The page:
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Teen Athlete Upsets Her Parents By Refusing To Include Her Overweight Stepsister In Her Training Regimen

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Health and fitness, especially in children and teenagers is a sensitive subject.

Subjective beauty standards can be misconstrued for health, when overall these discussions should be left between patients and doctors.

When Redditor wild-pixie was asked by her stepfather to help her stepsister get in shape, she was a little hesitant. The original poster (OP) didn’t think it was a good idea, and declined, leading to issues with her family.

She felt guilty about the situation, so OP took her story to the “Am I the A**hole” (AITA) subReddit to find out if she was wrong.

OP asked:

“AITA for refusing to include my stepsister in my workouts?”

This was what her stepfamily wanted:

“My (16f) stepsister (16f) is visibly overweight. It’s definitely been a point of insecurity for her especially because her dad compares her to me a lot fitness wise.”

“I guess for reference I play a high level of hockey and am in great shape from constant diet and exercise since I was like 11.”

“Now my stepsister and stepdad got the idea that if she started working out with me it would motivate her more.”

“Now there’s a few problems with this, my workouts are high intensity and focus on speed and building muscle, not weight loss. I also run at least 5km 2x a week, which she’s nowhere near that level yet.”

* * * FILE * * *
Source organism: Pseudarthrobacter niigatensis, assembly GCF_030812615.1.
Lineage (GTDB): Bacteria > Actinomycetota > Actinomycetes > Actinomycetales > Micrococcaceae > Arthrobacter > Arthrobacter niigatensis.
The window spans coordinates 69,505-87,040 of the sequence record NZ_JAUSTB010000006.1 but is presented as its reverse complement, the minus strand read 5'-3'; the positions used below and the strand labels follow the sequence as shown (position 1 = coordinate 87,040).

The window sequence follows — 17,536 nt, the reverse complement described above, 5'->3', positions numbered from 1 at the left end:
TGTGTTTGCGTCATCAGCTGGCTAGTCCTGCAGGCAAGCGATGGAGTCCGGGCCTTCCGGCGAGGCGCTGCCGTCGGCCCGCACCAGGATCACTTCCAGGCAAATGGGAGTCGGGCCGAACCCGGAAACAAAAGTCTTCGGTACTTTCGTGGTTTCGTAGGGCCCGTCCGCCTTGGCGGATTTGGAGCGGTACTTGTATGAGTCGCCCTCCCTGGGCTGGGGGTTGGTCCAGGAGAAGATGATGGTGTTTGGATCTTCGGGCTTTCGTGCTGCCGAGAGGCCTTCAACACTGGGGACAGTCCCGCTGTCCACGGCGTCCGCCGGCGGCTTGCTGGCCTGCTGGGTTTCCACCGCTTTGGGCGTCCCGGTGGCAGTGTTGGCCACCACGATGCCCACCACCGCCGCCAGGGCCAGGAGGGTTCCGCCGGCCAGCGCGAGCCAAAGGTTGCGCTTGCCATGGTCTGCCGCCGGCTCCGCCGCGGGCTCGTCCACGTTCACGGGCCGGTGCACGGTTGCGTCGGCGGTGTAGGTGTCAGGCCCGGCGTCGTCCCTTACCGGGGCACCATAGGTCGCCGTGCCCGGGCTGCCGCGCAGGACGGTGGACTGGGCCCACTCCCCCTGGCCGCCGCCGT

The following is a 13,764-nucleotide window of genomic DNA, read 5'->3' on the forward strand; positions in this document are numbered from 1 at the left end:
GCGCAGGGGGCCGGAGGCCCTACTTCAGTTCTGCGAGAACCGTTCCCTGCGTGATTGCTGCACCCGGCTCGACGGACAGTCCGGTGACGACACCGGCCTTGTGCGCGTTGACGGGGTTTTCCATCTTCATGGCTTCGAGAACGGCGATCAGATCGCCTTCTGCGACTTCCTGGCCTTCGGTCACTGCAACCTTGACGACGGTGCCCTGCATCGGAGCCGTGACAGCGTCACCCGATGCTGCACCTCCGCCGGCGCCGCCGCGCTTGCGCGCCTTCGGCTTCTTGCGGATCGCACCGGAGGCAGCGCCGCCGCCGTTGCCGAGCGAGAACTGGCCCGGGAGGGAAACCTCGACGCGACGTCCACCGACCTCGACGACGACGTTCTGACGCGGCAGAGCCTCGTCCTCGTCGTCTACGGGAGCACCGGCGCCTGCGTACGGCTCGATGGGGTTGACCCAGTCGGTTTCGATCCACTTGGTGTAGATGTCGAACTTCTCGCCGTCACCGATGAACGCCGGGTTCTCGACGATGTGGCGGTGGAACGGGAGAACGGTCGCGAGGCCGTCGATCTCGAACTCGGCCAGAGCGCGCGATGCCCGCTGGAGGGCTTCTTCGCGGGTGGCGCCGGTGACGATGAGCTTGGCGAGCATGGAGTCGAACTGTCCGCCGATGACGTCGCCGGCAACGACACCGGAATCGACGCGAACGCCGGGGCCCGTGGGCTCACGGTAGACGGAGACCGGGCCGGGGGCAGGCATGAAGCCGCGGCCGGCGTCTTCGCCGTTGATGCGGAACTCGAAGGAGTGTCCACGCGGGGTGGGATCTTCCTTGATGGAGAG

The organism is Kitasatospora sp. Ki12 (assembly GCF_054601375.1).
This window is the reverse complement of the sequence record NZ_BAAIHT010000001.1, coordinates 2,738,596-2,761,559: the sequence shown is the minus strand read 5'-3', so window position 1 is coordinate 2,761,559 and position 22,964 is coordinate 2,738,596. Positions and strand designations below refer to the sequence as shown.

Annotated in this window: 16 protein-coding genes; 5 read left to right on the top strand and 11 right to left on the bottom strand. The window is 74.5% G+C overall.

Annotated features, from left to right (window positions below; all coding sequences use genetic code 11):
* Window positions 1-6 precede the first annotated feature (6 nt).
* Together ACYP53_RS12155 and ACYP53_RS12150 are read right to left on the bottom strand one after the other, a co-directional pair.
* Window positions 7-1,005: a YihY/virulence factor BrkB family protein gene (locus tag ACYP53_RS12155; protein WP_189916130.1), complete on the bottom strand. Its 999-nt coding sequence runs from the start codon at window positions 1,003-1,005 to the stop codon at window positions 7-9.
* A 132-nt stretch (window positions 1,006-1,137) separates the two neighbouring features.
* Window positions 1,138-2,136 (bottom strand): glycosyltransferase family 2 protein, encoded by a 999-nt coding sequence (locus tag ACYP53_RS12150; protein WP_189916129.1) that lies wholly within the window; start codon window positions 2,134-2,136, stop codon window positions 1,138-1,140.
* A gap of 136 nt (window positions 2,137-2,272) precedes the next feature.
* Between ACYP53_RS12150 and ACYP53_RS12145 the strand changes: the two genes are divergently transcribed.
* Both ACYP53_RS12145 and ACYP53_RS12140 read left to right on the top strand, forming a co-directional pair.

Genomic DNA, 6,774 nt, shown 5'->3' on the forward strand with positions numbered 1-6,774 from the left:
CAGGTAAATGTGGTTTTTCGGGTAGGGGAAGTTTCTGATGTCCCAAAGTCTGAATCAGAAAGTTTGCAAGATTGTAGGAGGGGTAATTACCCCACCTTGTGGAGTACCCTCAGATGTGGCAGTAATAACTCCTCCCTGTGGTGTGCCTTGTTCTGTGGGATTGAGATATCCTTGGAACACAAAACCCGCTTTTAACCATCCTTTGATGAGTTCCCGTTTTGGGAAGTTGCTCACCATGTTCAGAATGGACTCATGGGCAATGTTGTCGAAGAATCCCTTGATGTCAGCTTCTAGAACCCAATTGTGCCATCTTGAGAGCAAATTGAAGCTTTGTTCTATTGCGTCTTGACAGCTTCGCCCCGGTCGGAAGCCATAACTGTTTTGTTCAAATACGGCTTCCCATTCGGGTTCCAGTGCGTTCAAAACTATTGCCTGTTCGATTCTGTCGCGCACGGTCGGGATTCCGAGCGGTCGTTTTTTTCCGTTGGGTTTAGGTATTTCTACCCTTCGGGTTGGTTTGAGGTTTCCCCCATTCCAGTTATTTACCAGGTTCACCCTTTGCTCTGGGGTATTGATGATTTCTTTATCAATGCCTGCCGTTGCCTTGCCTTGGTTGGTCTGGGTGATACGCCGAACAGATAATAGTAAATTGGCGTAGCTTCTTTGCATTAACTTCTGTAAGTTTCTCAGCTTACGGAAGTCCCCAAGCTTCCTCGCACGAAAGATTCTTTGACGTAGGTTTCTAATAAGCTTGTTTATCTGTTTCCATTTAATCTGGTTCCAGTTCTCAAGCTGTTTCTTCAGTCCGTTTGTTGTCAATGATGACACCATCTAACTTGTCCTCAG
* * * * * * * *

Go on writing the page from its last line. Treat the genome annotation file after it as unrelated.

“Another thing is, I’m not at their house all the time, so is she even going to follow my routine when I’m not there?”

“I feel like she’s doing it for all the wrong reasons and I don’t want to ‘help’ her if she’s just going to slow me down.”

“Well I told them no along with basically those reasons above and they got super pissed saying how I should want to help my ‘sister’ and how doing this would help her so much, and I’m kinda feeling guilty, AITA?”

OP is stuck in a difficult situation.

On one hand, her family is asking for help in something she has a little experience with. On the other hand, she’s not nearly knowledgeable enough to craft a program for her stepsister.

Whether or not she’s at fault for turning down her family’s request is determined by the commenters in the AITA subReddit.

This is done with one of the following acronyms:

  • NTA – Not the A**hole
  • YTA – You’re the A**hole
  • NAH – No A**holes Here
  • ESH – Everybody Sucks Here

OP is a 16-year-old kid, who’s experience with health and fitness boils down to sports and training for sports. Her regimen is probably going to be too extreme for her sister.

Putting that kind of responsibility on her shoulders is too much, which is why she was voted NTA.

“NTA, they could’ve asked you for what kind of regimen you’d suggest for someone of her size, or even where to find a good trainer to do so if you can’t. Having anyone even marginally overweight start off on such high stress fitness is more dangerous than helpful” – Soulessnight

“I disagree. OP is just a 16 year old who plays hockey, she’s not a personal trainer or fitness expert.”

“Stepdad should be finding out this information and making the arrangements himself, not putting this off onto a teenager.” – thisleandpeony

“NTA you are not responsible for her health. You could offer to help her with an exercise program of her own on maybe a free day a week .. but that’s entirely up to you and you have no obligation.”

“Encourage her to get going, offer to help her figure out Training and exercise if you want to be nice but you have zero obligations here.” – Roctapus42

“NTA. Working out for high level competition is something completely different than just trying to loose weight. If your stepdad is truly interested in helping her, he should find a dietician, as long as your stepsister is open for it.”

“It’s still a big AH move from his side for comparing her to you. Ofcourse, you could help her with her own exercises of her own programme as mental support but that’s up to you.” – Potvinvis